OLYMPIA — Next month’s selection of a new speaker for the state House of Representatives may be the year’s most important contest for Democrats in Washington.
Seattle Democrat Frank Chopp, one of the most dominant forces in Washington politics, has relinquished the seat of power in which he sat since the turn of the century. His tenure, unprecedented in length, ended in early May. And four women lawmakers are vying to succeed him — and become the first woman in this position in state history.
It’s a quartet of talent: Monica Stonier of Vancouver, the majority floor leader and current member of caucus leadership; Laurie Jinkins of Tacoma, chairwoman of the Civil Rights and Judiciary Committee; June Robinson of Everett, vice chairwoman of the Appropriations Committee, and Gael Tarleton of Seattle, chairwoman of the Finance Committee.
Each enjoys support among the 57 members of the House Democratic Caucus, which will meet July 31 to make a decision. A couple rounds of balloting are likely before any of them garners the required majority.
This is a critical vote. Whoever wins will lead the caucus in the 2020 session. Then they will be tasked with doing whatever’s needed to retain every one of those 57 seats in next year’s elections. Recruiting candidates, raising money and crafting campaign messages are among the requisite skills for this part of the job.
This change of power coincides with a transformation of the caucus itself. Its membership is its most ethnically diverse. Women hold a majority of its seats. And its progressive bent is as dominant as ever.
Big questions loom for each individual member.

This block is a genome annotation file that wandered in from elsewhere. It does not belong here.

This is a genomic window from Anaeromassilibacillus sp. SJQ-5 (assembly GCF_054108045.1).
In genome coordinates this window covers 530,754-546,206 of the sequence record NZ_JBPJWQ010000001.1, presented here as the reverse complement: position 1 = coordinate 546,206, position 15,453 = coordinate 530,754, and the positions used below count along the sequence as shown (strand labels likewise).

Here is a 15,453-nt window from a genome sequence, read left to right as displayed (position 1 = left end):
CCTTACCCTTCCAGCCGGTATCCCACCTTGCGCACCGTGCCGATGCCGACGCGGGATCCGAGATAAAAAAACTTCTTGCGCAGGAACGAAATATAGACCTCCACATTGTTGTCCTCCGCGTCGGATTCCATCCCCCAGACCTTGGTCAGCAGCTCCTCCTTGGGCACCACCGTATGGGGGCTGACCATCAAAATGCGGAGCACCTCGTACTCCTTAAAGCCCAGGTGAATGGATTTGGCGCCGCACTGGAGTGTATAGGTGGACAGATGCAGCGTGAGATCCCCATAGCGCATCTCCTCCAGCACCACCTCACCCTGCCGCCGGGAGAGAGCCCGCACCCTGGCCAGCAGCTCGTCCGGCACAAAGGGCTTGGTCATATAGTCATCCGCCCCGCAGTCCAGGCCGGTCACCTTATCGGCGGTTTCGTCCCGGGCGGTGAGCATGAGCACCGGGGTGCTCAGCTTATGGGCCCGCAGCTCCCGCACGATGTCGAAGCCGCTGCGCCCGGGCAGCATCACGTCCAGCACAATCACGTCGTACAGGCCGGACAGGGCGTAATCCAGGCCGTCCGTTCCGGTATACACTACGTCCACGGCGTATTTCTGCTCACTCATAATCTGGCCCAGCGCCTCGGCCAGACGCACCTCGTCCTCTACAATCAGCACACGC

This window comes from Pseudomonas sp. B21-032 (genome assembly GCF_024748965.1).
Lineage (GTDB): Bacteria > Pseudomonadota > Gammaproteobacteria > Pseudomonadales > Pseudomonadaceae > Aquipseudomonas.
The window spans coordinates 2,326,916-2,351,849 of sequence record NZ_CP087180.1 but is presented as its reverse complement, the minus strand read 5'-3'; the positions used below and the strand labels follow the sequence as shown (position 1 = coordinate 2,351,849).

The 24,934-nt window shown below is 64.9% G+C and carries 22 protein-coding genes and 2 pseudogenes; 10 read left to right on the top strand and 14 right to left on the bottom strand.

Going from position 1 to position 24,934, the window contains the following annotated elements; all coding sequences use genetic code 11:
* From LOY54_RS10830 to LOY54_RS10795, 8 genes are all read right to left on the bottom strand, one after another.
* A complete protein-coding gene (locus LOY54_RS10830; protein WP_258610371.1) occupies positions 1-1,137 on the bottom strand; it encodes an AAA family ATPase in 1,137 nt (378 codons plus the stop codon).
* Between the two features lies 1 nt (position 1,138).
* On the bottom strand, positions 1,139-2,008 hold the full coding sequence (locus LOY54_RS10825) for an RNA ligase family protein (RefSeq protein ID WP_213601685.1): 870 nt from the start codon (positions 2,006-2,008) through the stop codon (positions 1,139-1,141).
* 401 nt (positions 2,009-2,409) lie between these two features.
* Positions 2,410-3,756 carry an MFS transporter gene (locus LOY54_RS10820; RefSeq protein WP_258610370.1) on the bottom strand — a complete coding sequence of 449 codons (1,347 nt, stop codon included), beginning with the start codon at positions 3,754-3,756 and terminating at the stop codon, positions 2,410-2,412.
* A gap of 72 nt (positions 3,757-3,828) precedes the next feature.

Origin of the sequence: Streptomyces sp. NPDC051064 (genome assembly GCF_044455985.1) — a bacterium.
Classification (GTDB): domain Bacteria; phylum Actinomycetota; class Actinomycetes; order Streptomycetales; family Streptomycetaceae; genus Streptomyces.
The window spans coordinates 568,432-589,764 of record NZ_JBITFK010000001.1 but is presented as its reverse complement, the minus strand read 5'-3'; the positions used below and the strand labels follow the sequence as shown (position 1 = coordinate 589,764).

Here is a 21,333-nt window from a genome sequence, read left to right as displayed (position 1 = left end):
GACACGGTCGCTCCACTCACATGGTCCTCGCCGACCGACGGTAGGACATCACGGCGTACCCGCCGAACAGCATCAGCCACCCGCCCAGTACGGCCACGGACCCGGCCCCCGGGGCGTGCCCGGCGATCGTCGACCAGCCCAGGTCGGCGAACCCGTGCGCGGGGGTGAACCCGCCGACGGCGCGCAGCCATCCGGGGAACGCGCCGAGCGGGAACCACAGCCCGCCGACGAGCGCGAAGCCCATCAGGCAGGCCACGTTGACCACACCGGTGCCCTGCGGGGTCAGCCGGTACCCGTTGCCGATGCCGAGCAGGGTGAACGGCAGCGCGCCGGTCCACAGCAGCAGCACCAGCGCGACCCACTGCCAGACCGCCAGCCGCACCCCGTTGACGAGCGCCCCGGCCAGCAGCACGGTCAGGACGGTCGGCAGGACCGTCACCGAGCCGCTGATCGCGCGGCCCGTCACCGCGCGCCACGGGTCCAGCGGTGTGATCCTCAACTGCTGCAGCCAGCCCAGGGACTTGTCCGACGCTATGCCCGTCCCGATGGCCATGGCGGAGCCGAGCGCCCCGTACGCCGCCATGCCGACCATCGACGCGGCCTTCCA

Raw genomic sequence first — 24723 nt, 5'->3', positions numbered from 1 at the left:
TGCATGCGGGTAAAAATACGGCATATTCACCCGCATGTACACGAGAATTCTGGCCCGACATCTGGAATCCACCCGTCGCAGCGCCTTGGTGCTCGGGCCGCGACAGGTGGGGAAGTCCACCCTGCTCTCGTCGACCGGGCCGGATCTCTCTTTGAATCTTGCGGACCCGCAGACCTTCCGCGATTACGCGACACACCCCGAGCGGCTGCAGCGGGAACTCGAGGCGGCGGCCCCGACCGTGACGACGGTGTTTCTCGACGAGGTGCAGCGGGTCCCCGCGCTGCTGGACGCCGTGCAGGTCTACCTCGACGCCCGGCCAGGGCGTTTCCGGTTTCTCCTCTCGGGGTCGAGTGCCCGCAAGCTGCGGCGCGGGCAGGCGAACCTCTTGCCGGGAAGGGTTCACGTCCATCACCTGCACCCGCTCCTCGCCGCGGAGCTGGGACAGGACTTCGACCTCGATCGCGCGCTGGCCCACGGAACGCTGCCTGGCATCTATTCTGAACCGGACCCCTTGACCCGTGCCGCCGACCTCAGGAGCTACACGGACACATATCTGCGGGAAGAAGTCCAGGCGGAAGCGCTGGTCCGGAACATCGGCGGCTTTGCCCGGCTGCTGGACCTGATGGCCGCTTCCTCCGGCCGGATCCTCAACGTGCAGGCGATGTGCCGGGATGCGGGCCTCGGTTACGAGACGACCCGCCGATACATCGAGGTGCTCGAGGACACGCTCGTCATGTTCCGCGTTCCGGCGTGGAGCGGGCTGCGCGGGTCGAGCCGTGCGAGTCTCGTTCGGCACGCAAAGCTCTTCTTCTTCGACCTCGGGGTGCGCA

Will they want someone with a progressive soul and pragmatic political temperament like Chopp, which seemed to work well the past two decades?
Or will they want a person willing to push a progressive agenda more aggressively, even if it might earn a periodic rebuke from editorial boards and cost a seat or two in a future election?
How important is it for the next speaker to get along with Republicans and build alliances with Senate Democrats?
In the 2019 session, Democrats used strong legislative majorities and partnership with Democratic Gov. Jay Inslee to enthusiastically expand most areas of state government and to increase a raft of taxes to cover the tab.
Thus far it’s been a pretty quiet race. These women respect each other so there’s no badmouthing, overtly or in the shadows. They insist there won’t be, and are committed to assuring the caucus will be united once the outcome is known.
Ahead of the vote, each woman is contacting all of her colleagues, by phone or in person, or both. They’re getting asked about their vision for caucus leadership and strategy for winning elections. There’s talk about specific policies, and internal matters as well.
In the meantime, the Members of Color Caucus and the Black Caucus conducted sit-down interviews with each candidate earlier this month. On July 14, the two plan to host a forum at which they hope all four candidates will be together to answer questions from members who show up.
“We are absolutely not making any endorsement. We are looking to provide avenues for our members to get information,” said Rep. Javier Valdez, D-Seattle, a leader of the 16-person Members of Color Caucus. “This is a very historic decision we’re making.”